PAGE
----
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New Commonwealth body proposed to tackle cross-border crime

28 February 2018

Dedicated bodies that will help lawmakers tackle cross-border crime across the Commonwealth have been proposed at a meeting in London.

The Heads of Central Authorities in the Commonwealth met at Marlborough House for a two-day conference earlier this month, and addressed the barriers to effective cooperation in criminal matters.

Experts also shared solutions and best practices, and suggested ways to enhance cooperation across the Commonwealth.

Member countries were encouraged to establish a dedicated central authority, which would be part of a cross-Commonwealth forum that would allow governments to communicate to resolve criminal matters.

The meeting also saw representatives of the Commonwealth Network of Contact Persons take part for the first time. More than 70 delegates from across the Commonwealth, observer countries of the USA and Switzerland, in addition to the United Nations, discussed cooperation relating to issues such as cyber-crime, serious trans-border fraud and laundering of proceeds of corruption.

Charles Mhango, Attorney General from the Republic of Malawi, said, “From what I have learned at the Commonwealth Secretariat it’s very important that when I go back to Malawi I impress on the authorities the need to create a dedicated department or the central authority that could be dealing with these issues on a day-to-day basis.

“I think if the Commonwealth could help us establish a dedicated central office in the Republic of Malawi and that will be very helpful for the country because the dangers of the use of information technology are very real, and Malawi can easily be created as a safe haven for issues of crime and money laundering if we don’t deal with those things holistically.”

Paula Llewellyn QC, Director of Public Prosecutions in Jamaica, said, “At the heart of the meeting of central authorities was the importance of cooperation, cooperation, cooperation. Criminals worldwide don’t have any borders – they are constantly finding new ways to cooperate and collaborate.

“Without cooperation, united we stand but divided we will fall, so there is no room for turf tension between law enforcement agencies. The Commonwealth is a great facilitator and I hope the Secretariat will continue to build an atmosphere which will encourage us all to know that ultimately with the right will we can count on each other.”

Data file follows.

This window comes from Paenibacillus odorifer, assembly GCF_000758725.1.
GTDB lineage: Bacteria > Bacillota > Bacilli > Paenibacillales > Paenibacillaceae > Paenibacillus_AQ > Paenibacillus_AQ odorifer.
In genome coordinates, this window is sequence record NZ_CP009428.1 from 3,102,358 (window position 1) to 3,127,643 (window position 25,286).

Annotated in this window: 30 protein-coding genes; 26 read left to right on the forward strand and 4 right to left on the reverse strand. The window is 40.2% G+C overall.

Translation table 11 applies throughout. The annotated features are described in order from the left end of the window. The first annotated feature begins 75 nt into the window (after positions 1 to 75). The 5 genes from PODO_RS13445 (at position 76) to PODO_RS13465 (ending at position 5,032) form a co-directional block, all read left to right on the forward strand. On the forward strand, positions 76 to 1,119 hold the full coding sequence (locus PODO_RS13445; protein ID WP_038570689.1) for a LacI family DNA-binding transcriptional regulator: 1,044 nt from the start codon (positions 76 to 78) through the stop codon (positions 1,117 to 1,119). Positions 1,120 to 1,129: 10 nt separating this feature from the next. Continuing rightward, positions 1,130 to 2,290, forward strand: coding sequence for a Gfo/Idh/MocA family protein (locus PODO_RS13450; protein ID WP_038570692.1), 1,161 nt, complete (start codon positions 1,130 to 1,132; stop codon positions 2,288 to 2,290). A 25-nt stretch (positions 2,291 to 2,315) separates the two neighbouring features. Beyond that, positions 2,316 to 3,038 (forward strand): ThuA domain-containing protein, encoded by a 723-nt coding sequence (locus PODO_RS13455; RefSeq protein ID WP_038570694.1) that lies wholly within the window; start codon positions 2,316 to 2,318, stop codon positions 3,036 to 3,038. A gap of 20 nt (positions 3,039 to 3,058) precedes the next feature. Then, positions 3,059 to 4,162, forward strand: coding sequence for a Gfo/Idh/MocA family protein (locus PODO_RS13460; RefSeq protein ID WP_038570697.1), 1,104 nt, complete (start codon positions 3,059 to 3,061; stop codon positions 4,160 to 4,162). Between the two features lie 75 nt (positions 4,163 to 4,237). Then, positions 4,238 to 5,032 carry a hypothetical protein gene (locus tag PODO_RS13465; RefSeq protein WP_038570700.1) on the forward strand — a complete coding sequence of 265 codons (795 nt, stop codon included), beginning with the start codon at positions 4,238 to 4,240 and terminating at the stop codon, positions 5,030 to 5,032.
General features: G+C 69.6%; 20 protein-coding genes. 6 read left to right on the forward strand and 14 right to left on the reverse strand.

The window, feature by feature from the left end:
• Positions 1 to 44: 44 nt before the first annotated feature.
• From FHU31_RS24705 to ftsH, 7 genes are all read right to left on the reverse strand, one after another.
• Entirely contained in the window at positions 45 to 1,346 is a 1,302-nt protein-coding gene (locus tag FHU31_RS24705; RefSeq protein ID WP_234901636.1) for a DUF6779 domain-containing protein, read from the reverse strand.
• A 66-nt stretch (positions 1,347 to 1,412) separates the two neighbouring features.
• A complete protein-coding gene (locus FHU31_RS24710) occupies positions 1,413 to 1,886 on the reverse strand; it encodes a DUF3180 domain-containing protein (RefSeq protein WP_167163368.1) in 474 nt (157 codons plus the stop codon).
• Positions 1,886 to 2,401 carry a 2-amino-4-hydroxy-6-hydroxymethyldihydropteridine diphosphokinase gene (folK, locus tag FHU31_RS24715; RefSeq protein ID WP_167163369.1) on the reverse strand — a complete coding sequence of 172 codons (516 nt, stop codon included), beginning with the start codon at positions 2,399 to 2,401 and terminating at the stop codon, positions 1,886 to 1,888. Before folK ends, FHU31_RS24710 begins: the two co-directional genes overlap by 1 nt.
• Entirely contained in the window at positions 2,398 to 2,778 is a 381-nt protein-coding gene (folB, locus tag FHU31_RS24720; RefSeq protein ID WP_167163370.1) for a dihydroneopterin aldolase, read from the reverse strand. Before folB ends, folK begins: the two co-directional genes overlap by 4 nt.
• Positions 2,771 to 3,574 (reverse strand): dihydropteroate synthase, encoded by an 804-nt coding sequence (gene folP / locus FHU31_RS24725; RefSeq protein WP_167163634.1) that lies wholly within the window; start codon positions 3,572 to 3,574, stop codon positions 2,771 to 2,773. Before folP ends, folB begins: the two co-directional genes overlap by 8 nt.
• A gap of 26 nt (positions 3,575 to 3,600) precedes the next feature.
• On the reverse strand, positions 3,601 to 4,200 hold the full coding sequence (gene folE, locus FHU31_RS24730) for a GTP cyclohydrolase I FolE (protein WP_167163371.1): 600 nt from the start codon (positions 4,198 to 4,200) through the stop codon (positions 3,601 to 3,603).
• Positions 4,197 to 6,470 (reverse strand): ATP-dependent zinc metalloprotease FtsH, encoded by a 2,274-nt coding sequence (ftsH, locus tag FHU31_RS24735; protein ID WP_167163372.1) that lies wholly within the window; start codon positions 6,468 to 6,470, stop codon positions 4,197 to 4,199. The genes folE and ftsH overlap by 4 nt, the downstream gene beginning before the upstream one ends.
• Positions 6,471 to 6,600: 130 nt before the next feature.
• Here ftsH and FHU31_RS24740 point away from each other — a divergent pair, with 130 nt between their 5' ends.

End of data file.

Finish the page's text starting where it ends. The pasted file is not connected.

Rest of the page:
Dan Souter, founder and director of iJust International Justice Consultants, spoke about the increasing challenges of cyber-crime, and how existing Commonwealth platforms help to combat them.

He said, “The Commonwealth Network of Contact Persons is an incredible initiative because mutual legal assistance relies upon that personal contact and having a secure messaging service ensures that we transport a crime that happens so quickly. There’s a hack a minute, for example. We saw the WannaCry ransomware attack in 2017 where 200,000 computers were infected in 150 countries. Through the secure messaging platform the players and contact persons can communicate to make sure that we are more proactive than reactive and we ensure that those who are breaking justice can come to justice.

The Head of the UK Central Authority, Philomena Creffield, spoke about the need to strengthen existing frameworks to enable countries to tackle a diverse range of issues.

Ms Creffield said, “By strengthening central authorities throughout the Commonwealth what we’re really doing is strengthening our ability to fight crime, specifically terrorism and corruption, which faces every country. So together, through these conferences and bilateral meetings, and communicating more than we may have done in the past we’ll see a safer world.”

Katalaina Sapolu, director of the Commonwealth Secretariat’s governance and peace directorate, said, “Cross-border crimes are increasingly a threat in an ever-smaller world, with information technology and its enabled services presenting complex challenges every day. It is a one world application operating on real time basis in multiple jurisdictions. This and others forms of globalisation have challenged us for an enhanced and innovative way of cooperation. Traditional forms of cooperation are slightly unsuitable in the contemporary world of advanced communication.

Project coordinator and legal adviser in the Secretariat’s Rule of Law section, Shadrach Haruna, outlined the objectives of the meeting. He highlighted the greater need “to innovate and sharpen our procedural cooperation by leveraging the values and strength of the Commonwealth given the phenomenal rise in trans-border offending in the recent times to ensure that there is no impunity and safe haven for criminals”.